A lefty historian recently attacked the POW-MIA flag as racist.
No, this was not The Onion. Someone actually claimed that the flag honoring prisoners of war and those missing in action during the Vietnam War is “hateful.”
Far from attacking any pernicious racism, the article’s anti-American slant echoes the Vietnam War protests, 40 years after the fighting stopped. Perhaps Rick Perlstein, author of a 2014 book on how Nixon and Reagan used “that racist flag” to obtain political power, concocted this argument in order to drum up publicity for his work, and he appears to be capitalizing on the outrage against the Confederate Flag.
Perlstein’s story has all the elegance of a Jackson Pollock painting. Rather than making a coherent argument, the author throws historical facts onto a canvas, hoping the splatter will convince an audience that he knows what he’s talking about. Perlstein uses little nuggets of history to defend his claims that the sentiment behind the flag is “pernicious myth,” engineered by right-wing politicians to “exploit hatred.” For such a strong claim, Perlstein presents no coherent argument or proof that the flag is racist, but he throws readers enough hints to find a connection.
The moral confusion was abetted by the flag: the barbed-wire misery of that stark white figure, emblazoned in black.
The statement that the flag features a “stark white figure, emblazoned in black” is pure editorializing. In the official version of the flag, the figure is actually black, with a white background:
A version of the flag with a white figure and a black background does exist — but it has never been the official version. By choosing to attack this unofficial version, Perlstein is deliberately misleading to paint the flag with an alien political message. That message: The POW/MIA flag, in the process of commemorating the Americans who suffered in Vietnam, minimized the sufferings of the Vietnamese. American lives mattered, Vietnamese lives did not.
No one better illustrates how wrong he is than the Chairman of the Board at the National League of POW-MIA families Ann Mills-Griffiths. Responding to Perlstein’s article, Mills-Griffiths praised the Vietnamese and mentioned the historic meeting between the head of Vietnam’s Communist Party and America’s President Obama.
The POW/MIA flag does not minimize the Vietnamese who died — it only represents a movement by Americans to honor those U.S. soldiers who suffered in one of the longest and most morally complex wars in our history. Honoring our heroes is not the same thing as dishonoring the enemy’s suffering, no matter how badly you want people to buy your book.
Perlstein also slants the facts and brings in one of the Left’s favorite bogeymen to explain how wrong the POW/MIA flag must be:
Richard Nixon invented the cult of the “POW/MIA” in order to justify the carnage in Vietnam in a way that rendered the United States as its sole victim.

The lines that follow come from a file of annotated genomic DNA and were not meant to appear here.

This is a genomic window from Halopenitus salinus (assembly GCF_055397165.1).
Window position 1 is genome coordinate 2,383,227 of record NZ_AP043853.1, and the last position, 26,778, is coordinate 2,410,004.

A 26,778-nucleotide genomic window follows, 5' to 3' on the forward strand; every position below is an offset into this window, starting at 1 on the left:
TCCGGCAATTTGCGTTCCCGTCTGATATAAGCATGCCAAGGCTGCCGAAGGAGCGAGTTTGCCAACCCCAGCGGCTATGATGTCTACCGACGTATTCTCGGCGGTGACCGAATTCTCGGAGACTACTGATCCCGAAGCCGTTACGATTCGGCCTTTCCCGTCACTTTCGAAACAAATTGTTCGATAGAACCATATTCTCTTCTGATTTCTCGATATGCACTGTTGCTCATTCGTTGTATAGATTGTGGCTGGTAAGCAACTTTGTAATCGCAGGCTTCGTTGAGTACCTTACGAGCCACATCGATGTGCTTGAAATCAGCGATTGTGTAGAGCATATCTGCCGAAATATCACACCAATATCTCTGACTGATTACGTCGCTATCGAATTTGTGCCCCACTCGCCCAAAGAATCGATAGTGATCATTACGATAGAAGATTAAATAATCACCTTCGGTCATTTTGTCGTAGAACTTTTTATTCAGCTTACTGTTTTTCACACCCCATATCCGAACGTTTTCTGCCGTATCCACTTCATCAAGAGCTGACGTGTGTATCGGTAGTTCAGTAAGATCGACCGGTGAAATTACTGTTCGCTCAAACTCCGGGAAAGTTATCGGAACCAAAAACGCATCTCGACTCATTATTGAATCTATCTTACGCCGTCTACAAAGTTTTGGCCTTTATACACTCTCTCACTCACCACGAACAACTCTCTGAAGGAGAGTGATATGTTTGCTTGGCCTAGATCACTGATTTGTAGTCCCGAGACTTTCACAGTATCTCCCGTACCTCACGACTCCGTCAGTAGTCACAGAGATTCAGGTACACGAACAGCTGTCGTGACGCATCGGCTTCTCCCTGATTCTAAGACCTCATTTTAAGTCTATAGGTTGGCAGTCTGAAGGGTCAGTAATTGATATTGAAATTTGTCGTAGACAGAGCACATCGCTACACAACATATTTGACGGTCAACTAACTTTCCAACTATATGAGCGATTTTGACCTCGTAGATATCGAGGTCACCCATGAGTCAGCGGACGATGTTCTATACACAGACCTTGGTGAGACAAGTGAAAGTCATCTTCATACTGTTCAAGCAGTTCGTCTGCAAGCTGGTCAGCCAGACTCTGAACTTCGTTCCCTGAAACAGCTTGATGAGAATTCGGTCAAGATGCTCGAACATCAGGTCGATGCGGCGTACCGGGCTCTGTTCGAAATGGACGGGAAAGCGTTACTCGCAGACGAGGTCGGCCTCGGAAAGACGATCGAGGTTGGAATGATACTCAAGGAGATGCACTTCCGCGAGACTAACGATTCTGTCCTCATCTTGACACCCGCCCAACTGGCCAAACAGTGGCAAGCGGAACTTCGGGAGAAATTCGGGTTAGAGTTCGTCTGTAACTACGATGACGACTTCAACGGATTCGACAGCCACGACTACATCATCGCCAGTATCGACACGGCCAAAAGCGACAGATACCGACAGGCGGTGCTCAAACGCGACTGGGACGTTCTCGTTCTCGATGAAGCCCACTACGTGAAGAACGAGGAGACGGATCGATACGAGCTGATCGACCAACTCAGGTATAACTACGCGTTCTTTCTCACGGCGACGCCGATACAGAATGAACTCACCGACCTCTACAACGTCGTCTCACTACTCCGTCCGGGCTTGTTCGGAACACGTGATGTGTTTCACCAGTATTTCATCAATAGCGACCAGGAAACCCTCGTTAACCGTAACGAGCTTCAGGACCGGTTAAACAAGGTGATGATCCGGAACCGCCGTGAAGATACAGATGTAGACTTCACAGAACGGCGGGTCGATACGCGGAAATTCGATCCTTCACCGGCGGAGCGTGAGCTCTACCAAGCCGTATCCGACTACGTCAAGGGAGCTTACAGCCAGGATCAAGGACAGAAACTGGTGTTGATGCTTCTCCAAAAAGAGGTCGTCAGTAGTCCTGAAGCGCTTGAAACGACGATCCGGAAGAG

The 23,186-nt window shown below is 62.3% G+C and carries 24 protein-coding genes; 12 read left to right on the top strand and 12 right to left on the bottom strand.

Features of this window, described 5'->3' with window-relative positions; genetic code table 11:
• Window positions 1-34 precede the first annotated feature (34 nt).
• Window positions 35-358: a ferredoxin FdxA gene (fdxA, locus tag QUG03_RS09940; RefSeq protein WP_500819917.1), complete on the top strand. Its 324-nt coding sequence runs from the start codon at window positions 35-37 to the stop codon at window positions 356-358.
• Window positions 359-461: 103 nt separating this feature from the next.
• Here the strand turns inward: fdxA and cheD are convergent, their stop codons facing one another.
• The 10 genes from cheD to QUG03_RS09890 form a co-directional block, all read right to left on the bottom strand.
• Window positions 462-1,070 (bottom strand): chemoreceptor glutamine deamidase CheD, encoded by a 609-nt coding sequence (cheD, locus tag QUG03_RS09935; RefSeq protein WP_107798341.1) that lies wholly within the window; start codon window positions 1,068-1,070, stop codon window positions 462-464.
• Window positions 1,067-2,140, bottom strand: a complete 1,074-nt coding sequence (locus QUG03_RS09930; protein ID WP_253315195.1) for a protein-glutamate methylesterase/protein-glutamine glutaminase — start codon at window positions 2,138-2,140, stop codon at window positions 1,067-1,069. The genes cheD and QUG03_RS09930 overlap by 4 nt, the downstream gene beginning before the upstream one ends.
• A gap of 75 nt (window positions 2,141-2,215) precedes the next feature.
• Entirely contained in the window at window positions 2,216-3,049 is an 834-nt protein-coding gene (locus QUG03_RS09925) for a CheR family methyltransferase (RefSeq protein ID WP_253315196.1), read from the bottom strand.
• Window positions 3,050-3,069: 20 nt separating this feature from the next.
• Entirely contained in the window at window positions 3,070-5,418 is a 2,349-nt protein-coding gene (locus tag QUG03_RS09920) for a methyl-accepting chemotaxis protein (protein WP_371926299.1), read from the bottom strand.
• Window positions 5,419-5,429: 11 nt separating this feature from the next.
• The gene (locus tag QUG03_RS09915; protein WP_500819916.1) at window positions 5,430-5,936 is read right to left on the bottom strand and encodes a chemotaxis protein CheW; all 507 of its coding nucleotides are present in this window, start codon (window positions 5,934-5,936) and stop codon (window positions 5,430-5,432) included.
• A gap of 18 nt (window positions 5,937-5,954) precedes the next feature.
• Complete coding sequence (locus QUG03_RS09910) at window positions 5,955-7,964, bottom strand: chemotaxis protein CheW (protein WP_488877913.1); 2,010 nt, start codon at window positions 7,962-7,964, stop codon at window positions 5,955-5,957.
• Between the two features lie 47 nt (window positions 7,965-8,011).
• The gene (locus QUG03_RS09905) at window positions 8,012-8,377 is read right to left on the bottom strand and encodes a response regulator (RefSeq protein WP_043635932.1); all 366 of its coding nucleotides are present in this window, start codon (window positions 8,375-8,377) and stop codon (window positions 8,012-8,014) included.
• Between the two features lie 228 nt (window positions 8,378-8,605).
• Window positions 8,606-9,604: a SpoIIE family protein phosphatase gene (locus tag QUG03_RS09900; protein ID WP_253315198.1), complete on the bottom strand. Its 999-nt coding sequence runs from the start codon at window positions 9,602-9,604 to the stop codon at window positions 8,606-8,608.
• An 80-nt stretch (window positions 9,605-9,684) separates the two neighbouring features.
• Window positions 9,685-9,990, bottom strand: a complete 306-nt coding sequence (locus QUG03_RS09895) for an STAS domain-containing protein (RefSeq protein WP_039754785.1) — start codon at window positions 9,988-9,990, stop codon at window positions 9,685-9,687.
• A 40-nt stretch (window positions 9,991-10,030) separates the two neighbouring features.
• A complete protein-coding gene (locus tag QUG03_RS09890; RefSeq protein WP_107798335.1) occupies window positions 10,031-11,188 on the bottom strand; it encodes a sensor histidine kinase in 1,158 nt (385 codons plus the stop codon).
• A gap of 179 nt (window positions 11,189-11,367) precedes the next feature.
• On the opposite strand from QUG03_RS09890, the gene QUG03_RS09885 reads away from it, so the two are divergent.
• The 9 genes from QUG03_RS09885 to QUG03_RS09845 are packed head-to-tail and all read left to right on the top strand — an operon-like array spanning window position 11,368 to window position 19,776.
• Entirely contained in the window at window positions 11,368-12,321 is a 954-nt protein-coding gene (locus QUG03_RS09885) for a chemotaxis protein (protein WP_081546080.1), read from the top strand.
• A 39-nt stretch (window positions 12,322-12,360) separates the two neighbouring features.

How honoring soldiers is a “cult,” I have no idea. Nixon changed the way the military referred to pilots who had been shot down, calling them “Missing in Action.” According to Perlstein, Nixon did this in order to emphasize the number of fallen soldiers and to generate public support for the war by demanding the North Vietnamese Communists return our missing soldiers before we would make peace. Perlstein rages against Nixon’s public relations campaign: “This was bulls**t four times over,” he declares.
Few Americans today would deny that the United States made poor decisions in the war and failed to honor its ideals. Nevertheless, the soldiers who fought, died, and were captured deserve to be honored, and that is the true motivation behind this flag, even if Nixon co-opted it to prolong a bad war.
Internet outrage is fickle. When the media suggested taking down the Confederate Battle Flag, Facebook and Twitter erupted in support for the idea. Perlstein couched his attack on the POW/MIA flag in these terms:
You thought I was referring to the Confederate flag. Actually, I’m talking about the POW/MIA flag.
Rather than rally support, however, Americans overwhelmingly turned on Perlstein. He decided to issue an apology:
I sincerely regret the use of the word “racist” to describe how the POW/MIA flag distorts the history of the Vietnam War. The word was over the top and not called for.
Nevertheless, he took the opportunity to double down on his anti-Vietnam War points:
I’m sorry because many of the people offended by the word “racist” are the same people who were hurt when the experiences and feelings of common soldiers and veterans were manipulated to serve the powerful interests and individuals who blithely and perennially send men and women to war.
This response is telling. Perlstein’s article, couched in “racism” as it is, does not center on racial animosity, but on mistrust of the American system of free markets and limited government. By elevating North Vietnam and constantly berating America, Perlstein hints at old liberal arguments against not only the Vietnam War, but the Cold War in general.
One of the central motivations behind the protest movements in the ‘60s and ‘70s was the idea that American freedom was not exceptional, and that Communism might even be preferable. In other words, we should have followed the Soviet Union, rather than oppose it.
After the Cold War, many Americans hoped these ideas would be consigned to the “dustbin of history.” Perlstein’s attack on the POW/MIA flag reminds us to be ever vigilant in defense of freedom. It is not enough to win the war, you have to win the argument.